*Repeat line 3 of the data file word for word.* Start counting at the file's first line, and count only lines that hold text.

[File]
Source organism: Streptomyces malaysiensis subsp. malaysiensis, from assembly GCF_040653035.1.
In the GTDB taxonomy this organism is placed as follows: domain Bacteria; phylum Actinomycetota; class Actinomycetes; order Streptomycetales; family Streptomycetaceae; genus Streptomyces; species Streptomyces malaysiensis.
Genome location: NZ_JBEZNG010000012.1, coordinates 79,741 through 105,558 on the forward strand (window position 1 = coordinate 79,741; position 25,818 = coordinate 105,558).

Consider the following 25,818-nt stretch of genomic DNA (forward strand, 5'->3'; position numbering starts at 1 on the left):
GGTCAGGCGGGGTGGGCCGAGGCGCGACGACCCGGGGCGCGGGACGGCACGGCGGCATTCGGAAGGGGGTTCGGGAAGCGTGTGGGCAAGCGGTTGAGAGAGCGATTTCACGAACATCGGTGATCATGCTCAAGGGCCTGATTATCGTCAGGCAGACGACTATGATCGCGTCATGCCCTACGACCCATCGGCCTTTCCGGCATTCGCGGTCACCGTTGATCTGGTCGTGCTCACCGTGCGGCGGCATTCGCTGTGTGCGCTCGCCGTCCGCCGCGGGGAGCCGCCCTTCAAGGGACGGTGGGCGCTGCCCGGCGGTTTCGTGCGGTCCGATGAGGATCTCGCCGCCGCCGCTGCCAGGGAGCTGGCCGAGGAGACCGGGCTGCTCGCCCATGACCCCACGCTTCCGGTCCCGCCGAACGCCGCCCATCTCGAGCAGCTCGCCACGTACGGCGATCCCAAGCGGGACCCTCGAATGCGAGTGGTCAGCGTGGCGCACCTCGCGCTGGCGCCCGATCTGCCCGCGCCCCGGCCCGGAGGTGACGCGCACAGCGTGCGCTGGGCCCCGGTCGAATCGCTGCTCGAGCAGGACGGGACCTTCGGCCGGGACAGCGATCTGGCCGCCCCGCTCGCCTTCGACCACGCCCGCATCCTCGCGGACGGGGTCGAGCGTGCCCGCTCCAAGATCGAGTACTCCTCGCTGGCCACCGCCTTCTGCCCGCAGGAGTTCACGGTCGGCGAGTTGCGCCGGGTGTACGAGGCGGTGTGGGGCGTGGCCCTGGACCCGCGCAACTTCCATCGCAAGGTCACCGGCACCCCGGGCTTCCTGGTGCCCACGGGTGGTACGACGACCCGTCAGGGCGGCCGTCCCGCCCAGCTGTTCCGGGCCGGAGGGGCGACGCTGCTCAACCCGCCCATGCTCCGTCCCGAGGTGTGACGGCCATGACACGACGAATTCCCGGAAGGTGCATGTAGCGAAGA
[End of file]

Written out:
Genome location: NZ_JBEZNG010000012.1, coordinates 79,741 through 105,558 on the forward strand (window position 1 = coordinate 79,741; position 25,818 = coordinate 105,558).